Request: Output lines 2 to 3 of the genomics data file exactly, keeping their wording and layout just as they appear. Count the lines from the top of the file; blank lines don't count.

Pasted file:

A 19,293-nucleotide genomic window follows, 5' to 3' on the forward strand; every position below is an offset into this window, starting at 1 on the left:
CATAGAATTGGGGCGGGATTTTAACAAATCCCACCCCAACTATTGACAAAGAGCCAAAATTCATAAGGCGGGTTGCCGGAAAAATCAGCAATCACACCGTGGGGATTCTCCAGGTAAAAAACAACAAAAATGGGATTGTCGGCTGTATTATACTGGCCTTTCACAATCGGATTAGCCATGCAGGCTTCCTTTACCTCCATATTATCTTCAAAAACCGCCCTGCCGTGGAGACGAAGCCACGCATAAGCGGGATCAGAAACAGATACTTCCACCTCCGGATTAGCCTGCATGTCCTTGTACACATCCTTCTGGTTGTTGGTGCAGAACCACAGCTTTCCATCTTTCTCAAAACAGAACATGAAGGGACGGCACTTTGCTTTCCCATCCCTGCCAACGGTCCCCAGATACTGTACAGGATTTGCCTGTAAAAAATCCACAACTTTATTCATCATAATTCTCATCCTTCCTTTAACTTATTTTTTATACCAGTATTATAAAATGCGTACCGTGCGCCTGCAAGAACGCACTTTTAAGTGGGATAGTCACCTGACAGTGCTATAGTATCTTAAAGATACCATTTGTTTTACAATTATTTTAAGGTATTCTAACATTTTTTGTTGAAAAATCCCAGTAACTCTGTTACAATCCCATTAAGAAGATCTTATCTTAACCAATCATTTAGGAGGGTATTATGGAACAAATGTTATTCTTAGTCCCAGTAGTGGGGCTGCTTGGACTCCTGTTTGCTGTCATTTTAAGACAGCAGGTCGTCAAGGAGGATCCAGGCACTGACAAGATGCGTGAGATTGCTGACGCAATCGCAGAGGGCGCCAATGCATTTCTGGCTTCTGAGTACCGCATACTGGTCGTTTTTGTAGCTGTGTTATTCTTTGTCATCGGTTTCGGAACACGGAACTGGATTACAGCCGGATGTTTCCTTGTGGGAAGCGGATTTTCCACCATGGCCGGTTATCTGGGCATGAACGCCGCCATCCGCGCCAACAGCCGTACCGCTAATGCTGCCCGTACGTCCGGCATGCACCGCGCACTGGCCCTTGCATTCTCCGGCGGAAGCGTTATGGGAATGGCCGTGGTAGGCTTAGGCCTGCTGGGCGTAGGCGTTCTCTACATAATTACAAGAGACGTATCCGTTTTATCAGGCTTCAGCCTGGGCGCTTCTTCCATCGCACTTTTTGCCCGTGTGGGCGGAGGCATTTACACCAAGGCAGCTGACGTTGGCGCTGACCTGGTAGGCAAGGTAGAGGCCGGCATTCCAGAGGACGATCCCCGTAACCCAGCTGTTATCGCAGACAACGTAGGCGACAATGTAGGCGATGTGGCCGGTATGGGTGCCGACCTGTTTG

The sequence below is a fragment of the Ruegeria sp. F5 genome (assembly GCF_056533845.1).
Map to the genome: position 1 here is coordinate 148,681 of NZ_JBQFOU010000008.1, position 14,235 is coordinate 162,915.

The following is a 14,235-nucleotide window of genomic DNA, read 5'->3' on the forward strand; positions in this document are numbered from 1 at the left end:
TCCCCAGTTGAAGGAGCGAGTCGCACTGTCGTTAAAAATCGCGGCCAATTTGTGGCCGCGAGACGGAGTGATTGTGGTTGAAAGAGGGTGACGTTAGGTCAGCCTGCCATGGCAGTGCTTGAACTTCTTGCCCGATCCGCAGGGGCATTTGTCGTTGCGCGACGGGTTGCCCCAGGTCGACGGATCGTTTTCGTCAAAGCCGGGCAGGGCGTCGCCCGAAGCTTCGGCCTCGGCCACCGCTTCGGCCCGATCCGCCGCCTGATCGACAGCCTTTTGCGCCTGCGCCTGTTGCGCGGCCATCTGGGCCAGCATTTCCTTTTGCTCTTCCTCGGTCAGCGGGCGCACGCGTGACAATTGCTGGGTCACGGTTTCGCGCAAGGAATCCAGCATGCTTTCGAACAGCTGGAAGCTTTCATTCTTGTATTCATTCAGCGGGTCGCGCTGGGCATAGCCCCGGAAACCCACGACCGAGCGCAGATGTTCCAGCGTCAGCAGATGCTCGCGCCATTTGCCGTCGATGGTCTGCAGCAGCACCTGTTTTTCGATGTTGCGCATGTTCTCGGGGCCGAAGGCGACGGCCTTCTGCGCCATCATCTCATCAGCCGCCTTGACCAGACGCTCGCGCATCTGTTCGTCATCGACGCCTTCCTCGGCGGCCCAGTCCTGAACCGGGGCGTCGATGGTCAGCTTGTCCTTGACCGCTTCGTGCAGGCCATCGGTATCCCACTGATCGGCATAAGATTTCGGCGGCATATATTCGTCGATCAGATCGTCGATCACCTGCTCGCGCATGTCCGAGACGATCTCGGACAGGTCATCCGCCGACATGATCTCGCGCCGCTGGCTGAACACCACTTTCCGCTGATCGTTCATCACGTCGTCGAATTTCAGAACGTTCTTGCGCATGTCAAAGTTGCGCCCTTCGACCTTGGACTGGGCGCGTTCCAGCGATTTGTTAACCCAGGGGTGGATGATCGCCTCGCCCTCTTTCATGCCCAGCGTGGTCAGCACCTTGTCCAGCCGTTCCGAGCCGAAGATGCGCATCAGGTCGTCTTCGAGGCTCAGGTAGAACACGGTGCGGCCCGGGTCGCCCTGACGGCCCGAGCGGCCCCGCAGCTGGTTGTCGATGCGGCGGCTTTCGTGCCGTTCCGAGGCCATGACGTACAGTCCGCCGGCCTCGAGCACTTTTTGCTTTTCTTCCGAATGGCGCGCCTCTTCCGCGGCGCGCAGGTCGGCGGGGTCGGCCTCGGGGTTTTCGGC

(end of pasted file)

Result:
CATAGAATTGGGGCGGGATTTTAACAAATCCCACCCCAACTATTGACAAAGAGCCAAAATTCATAAGGCGGGTTGCCGGAAAAATCAGCAATCACACCGTGGGGATTCTCCAGGTAAAAAACAACAAAAATGGGATTGTCGGCTGTATTATACTGGCCTTTCACAATCGGATTAGCCATGCAGGCTTCCTTTACCTCCATATTATCTTCAAAAACCGCCCTGCCGTGGAGACGAAGCCACGCATAAGCGGGATCAGAAACAGATACTTCCACCTCCGGATTAGCCTGCATGTCCTTGTACACATCCTTCTGGTTGTTGGTGCAGAACCACAGCTTTCCATCTTTCTCAAAACAGAACATGAAGGGACGGCACTTTGCTTTCCCATCCCTGCCAACGGTCCCCAGATACTGTACAGGATTTGCCTGTAAAAAATCCACAACTTTATTCATCATAATTCTCATCCTTCCTTTAACTTATTTTTTATACCAGTATTATAAAATGCGTACCGTGCGCCTGCAAGAACGCACTTTTAAGTGGGATAGTCACCTGACAGTGCTATAGTATCTTAAAGATACCATTTGTTTTACAATTATTTTAAGGTATTCTAACATTTTTTGTTGAAAAATCCCAGTAACTCTGTTACAATCCCATTAAGAAGATCTTATCTTAACCAATCATTTAGGAGGGTATTATGGAACAAATGTTATTCTTAGTCCCAGTAGTGGGGCTGCTTGGACTCCTGTTTGCTGTCATTTTAAGACAGCAGGTCGTCAAGGAGGATCCAGGCACTGACAAGATGCGTGAGATTGCTGACGCAATCGCAGAGGGCGCCAATGCATTTCTGGCTTCTGAGTACCGCATACTGGTCGTTTTTGTAGCTGTGTTATTCTTTGTCATCGGTTTCGGAACACGGAACTGGATTACAGCCGGATGTTTCCTTGTGGGAAGCGGATTTTCCACCATGGCCGGTTATCTGGGCATGAACGCCGCCATCCGCGCCAACAGCCGTACCGCTAATGCTGCCCGTACGTCCGGCATGCACCGCGCACTGGCCCTTGCATTCTCCGGCGGAAGCGTTATGGGAATGGCCGTGGTAGGCTTAGGCCTGCTGGGCGTAGGCGTTCTCTACATAATTACAAGAGACGTATCCGTTTTATCAGGCTTCAGCCTGGGCGCTTCTTCCATCGCACTTTTTGCCCGTGTGGGCGGAGGCATTTACACCAAGGCAGCTGACGTTGGCGCTGACCTGGTAGGCAAGGTAGAGGCCGGCATTCCAGAGGACGATCCCCGTAACCCAGCTGTTATCGCAGACAACGTAGGCGACAATGTAGGCGATGTGGCCGGTATGGGTGCCGACCTGTTTG

The sequence below is a fragment of the Ruegeria sp. F5 genome (assembly GCF_056533845.1).